Is Your Building a Candidate for Encapsulation?

October 1, 2008

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If your facility has areas painted with lead paint, you know that lead abatement costs can induce a painful case of sticker shock. One way to possibly ease the financial pain of lead abatement is a technique called encapsulation. 

How much can your facility save?

In 2001, the Fort Ord Reuse Authority undertook an extensive renovation of the buildings and facilities on the military base. As part of the project, some buildings were subjected to standard removal techniques for lead-based paint, while other buildings were encapsulated. Compared to the standard removal in a similar sized building, the savings granted by encapsulation were almost 25 percent.

However, not all buildings will be suitable candidates for lead abatement encapsulation. To find out if your facility is a good candidate for the savings of encapsulation, you need to understand what makes encapsulation work. 

How Lead Abatement Encapsulation Works

Unlike lead abatement removal methods which involve costly amounts of time and materials, as well as getting rid of the paint and disposing the contaminated waste at special landfill facilities, encapsulation methods leave the existing lead paint in place. 

Since the health hazards of lead paint are caused by loose fragments of paint or contaminated dust, encapsulation techniques work by re-binding loose fragments of paint to the existing substrate. A solvent is applied to the paint which softens the coating and allows a properly trained worker to smooth the old paint layers down. Once the paint has been glued back in place, a tough outer coating is applied to the structure.

Lead Abatement Encapsulation Considerations

Not all structures will be good candidates for encapsulation. The overall condition of the paint and the expected future usage of the structure are important considerations that will affect whether your building is a good candidate for encapsulation.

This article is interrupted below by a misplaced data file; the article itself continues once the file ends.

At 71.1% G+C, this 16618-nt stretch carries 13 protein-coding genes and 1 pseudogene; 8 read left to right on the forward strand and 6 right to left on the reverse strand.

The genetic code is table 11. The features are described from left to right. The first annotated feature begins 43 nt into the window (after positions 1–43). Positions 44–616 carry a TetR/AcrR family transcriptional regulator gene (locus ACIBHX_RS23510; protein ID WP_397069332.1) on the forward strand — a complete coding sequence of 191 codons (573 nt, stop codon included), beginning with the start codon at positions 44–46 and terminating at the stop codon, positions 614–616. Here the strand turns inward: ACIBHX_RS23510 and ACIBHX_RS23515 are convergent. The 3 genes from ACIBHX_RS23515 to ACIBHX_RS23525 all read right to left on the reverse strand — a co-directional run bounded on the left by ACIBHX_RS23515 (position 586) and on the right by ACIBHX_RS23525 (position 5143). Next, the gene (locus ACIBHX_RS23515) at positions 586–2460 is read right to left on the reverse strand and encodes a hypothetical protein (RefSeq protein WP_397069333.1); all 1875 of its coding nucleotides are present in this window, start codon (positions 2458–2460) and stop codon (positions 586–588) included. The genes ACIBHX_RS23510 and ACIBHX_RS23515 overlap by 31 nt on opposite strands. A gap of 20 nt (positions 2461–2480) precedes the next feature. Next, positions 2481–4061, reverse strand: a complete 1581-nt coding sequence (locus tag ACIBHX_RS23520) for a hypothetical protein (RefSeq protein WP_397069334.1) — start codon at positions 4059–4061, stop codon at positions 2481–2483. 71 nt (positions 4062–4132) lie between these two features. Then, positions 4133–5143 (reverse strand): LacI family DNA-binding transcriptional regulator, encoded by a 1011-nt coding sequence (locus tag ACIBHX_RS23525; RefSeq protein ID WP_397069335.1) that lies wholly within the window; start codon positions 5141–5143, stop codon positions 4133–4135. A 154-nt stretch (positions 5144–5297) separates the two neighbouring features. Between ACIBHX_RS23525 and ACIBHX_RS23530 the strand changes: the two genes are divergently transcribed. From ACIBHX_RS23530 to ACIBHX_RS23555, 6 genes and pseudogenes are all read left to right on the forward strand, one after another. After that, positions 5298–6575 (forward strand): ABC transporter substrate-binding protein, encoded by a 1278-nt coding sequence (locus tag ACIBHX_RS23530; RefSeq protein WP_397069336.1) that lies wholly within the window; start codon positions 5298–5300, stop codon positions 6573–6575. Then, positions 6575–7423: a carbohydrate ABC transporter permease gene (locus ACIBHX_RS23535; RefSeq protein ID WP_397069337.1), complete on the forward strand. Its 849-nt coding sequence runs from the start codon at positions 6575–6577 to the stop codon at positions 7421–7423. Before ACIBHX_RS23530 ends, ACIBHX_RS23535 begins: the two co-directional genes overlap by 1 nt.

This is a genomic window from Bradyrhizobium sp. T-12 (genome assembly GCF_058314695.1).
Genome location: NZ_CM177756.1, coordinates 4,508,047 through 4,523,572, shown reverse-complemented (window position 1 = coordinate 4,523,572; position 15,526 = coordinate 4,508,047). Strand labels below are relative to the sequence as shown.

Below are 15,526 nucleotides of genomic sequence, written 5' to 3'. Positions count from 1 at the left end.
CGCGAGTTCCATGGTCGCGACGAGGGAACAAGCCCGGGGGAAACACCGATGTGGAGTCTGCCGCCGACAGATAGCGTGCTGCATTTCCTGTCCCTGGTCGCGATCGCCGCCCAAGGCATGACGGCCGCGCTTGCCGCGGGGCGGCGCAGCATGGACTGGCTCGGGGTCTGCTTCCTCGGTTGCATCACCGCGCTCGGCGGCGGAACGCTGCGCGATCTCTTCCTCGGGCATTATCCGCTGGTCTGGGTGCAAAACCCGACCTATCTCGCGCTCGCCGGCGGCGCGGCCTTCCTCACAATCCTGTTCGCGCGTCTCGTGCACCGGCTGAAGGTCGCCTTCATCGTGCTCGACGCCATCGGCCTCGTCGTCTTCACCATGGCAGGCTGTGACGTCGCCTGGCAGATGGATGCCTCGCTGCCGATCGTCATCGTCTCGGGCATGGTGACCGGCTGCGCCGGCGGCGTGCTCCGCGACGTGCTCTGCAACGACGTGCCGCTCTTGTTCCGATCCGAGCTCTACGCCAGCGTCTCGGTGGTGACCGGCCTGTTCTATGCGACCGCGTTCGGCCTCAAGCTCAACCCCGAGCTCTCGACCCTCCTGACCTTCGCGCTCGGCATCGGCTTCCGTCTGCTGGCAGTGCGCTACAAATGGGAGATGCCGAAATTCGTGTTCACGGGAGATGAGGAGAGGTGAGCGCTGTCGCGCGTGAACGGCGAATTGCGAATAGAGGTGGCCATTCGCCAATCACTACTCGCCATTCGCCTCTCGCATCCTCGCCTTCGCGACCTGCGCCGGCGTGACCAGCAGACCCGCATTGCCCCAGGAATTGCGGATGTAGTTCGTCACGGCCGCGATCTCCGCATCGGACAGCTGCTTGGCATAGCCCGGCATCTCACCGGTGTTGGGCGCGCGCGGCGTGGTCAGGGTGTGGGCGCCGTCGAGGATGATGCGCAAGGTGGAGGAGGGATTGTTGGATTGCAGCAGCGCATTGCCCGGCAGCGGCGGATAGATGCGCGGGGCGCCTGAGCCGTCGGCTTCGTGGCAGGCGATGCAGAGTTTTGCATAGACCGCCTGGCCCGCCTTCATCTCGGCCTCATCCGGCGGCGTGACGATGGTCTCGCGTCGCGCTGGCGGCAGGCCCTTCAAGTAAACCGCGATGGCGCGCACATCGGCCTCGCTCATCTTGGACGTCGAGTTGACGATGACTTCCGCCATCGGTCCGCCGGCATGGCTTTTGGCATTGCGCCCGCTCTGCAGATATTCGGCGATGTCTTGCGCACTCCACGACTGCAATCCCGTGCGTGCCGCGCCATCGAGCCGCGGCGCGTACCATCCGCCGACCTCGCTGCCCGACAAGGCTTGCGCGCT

The condition of the painted surface is very important. If large loose chips of paint are present, the encapsulation procedure may not be able to fully reattach the loose material to the substrate. Large, thick chips of paint may require removal by a properly certified lead abatement worker. Smaller chips can be softened and re-bound to the substrate with multiple applications of solvent. 

Even if the condition of the painted surface is suitable for encapsulation lead abatement techniques, the future usage of the structure may not permit encapsulation. Most of the typical usages that will rule out encapsulation are high friction environments or high impact environments. Both of these types of usage present hazards. Excessive friction will wear away the outer coating of encapsulation paint and leave the original lead paint exposed. Impacts can crack the paint and create lead paint chips. 

Lead abatement work should always be done by a properly certified professional. Most professional painting contractors that do not have the necessary certifications should be able to subcontract out the lead abatement portion of your project to a specialized lead abatement contractor. 

Questions or comments?

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